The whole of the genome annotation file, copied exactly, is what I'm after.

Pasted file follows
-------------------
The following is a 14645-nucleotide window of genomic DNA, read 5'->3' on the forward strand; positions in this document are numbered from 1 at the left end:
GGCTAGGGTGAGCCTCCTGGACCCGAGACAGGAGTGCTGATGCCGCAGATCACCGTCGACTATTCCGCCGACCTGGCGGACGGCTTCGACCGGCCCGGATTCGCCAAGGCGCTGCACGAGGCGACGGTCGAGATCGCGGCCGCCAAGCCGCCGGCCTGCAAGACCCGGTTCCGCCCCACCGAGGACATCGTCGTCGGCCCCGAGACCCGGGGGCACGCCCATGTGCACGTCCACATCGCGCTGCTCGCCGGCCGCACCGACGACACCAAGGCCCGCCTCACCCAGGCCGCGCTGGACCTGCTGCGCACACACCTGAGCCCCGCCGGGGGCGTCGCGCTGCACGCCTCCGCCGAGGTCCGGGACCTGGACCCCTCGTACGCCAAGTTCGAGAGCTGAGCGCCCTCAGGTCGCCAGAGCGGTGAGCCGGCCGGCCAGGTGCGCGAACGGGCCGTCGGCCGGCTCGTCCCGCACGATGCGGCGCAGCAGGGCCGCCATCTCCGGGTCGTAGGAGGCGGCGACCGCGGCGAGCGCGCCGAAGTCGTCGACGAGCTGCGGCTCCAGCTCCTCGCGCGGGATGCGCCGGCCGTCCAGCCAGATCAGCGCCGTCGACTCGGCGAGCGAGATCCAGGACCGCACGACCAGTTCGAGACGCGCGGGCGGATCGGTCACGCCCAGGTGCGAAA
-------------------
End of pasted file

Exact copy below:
The following is a 14645-nucleotide window of genomic DNA, read 5'->3' on the forward strand; positions in this document are numbered from 1 at the left end:
GGCTAGGGTGAGCCTCCTGGACCCGAGACAGGAGTGCTGATGCCGCAGATCACCGTCGACTATTCCGCCGACCTGGCGGACGGCTTCGACCGGCCCGGATTCGCCAAGGCGCTGCACGAGGCGACGGTCGAGATCGCGGCCGCCAAGCCGCCGGCCTGCAAGACCCGGTTCCGCCCCACCGAGGACATCGTCGTCGGCCCCGAGACCCGGGGGCACGCCCATGTGCACGTCCACATCGCGCTGCTCGCCGGCCGCACCGACGACACCAAGGCCCGCCTCACCCAGGCCGCGCTGGACCTGCTGCGCACACACCTGAGCCCCGCCGGGGGCGTCGCGCTGCACGCCTCCGCCGAGGTCCGGGACCTGGACCCCTCGTACGCCAAGTTCGAGAGCTGAGCGCCCTCAGGTCGCCAGAGCGGTGAGCCGGCCGGCCAGGTGCGCGAACGGGCCGTCGGCCGGCTCGTCCCGCACGATGCGGCGCAGCAGGGCCGCCATCTCCGGGTCGTAGGAGGCGGCGACCGCGGCGAGCGCGCCGAAGTCGTCGACGAGCTGCGGCTCCAGCTCCTCGCGCGGGATGCGCCGGCCGTCCAGCCAGATCAGCGCCGTCGACTCGGCGAGCGAGATCCAGGACCGCACGACCAGTTCGAGACGCGCGGGCGGATCGGTCACGCCCAGGTGCGAAA